The World’s 25th Conference of the Parties (COP 25) concluded in Madrid at 1:55 PM, Sunday, December 15, 2019, having accomplished enough to merit the pile of horse manure left at its doorstep. Nearly 27,000 international delegates participated. One of the resulting press releases proclaims, “Heads of UN agencies met for a high-level Leadership Dialogue on how to turn the tide on deforestation and committed to the common goal of helping countries reduce deforestation and improve forest management.” Another states “Italy and Mexico committed to stepped-up climate and environmental education.” There is no indication that these, or any other measures, will be implemented. In her final address in the main plenary hall, Greta Thunberg described COP 25 as “some kind of opportunity for countries to negotiate loopholes.” Elizabeth May issued a press release calling the negotiations “brutal” and adding that any real progress was “blocked at this meeting by the negotiators representing Donald Trump’s America, Bolsonaro’s Brazil and Morrison’s Australia.”Continue reading What Did COP 25 Achieve?
What are the most important factors that make a nation thrive? What is more important: the welfare of a people or corporate interest? Will Donald Trump’s fossil-fueled America First policies plunge the world’s leading economy into mediocrity? Which nations are best poised to lead the world into a more sustainable future? These are a few of the questions that Sol Ability’s 2017 guide to the upside-down world of Sustainable Competitiveness deals with.Continue reading The Upside Down World of Global Competitiveness
By Roy L Hales
The fears seem especially strong across the renewable and environmental communities. David Suzuki writes that “a bigoted, misogynistic, climate change denier has been elected to the highest office in what is still the world’s most powerful nation.” Many fear that President-elect Donald Trump “is set to gut US environmental regulations, open up federal lands for fossil fuel extraction, and quit the Paris climate agreement.” Academics from many North American universities are copying information and data from U.S. government environmental websites before the new administration eradicates it. The next President’s personality “is certainly extreme by any standard.” How much damage can Donald Trump do to America?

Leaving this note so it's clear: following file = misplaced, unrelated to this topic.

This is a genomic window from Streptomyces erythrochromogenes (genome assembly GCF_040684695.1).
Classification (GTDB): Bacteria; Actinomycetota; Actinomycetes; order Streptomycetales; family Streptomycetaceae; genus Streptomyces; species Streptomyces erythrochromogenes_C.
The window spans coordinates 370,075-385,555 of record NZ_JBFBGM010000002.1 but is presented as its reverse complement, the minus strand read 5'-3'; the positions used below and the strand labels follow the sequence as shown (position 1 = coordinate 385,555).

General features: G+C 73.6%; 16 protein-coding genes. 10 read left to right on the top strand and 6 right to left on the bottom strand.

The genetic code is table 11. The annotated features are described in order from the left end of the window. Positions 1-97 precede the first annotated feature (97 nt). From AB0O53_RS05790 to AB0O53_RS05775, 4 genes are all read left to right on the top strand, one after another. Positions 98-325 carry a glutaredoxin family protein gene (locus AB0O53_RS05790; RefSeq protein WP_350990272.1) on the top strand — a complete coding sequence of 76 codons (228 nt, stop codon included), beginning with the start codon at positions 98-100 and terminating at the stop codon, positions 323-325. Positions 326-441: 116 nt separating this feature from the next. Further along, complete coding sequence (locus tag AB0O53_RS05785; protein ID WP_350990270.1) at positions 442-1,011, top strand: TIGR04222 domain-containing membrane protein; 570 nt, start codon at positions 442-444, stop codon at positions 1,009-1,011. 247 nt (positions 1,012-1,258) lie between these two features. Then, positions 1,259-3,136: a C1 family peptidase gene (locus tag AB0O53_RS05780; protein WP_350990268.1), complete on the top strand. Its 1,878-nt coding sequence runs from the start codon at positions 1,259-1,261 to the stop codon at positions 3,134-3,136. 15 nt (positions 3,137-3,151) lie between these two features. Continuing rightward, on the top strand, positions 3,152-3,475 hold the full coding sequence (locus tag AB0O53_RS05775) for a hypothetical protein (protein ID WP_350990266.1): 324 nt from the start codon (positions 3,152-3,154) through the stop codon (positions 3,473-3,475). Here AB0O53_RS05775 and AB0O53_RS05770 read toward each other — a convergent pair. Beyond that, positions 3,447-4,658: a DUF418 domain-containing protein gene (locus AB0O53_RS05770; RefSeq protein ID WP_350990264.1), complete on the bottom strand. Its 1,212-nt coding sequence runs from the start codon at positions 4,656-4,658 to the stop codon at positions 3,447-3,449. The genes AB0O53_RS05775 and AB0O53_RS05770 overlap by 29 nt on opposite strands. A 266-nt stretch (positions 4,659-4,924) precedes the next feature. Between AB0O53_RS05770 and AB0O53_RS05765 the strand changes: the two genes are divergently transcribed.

By Roy L Hales
North America’s academic community is taking President-elect Donald Trump’s threats to dismantle the Environmental Protection Agency (EPA) seriously. Crucial scientific data could disappear, or be made less accessible. There are only five weeks left until he takes office. So this morning, at 10 a.m. Eastern Time, researchers at University of Toronto (U of T) began protecting US environmental websites & data from Trump and his transition team.
By Roy L Hales
During a recent interview, film maker Damien Gillis said “there would be a great deal of outrage” if the public knew the degree to which we subsidize logging old growth forests. These subsidies come in the form of lower stumpage fees for the remote areas where most of our surviving ancient forests still persist. Gillis also informed me this is a central issue in the United States’ softwood dispute with Canada. After the interview, I drew up a series of potentially embarrassing questions about BC’s stumpage rates.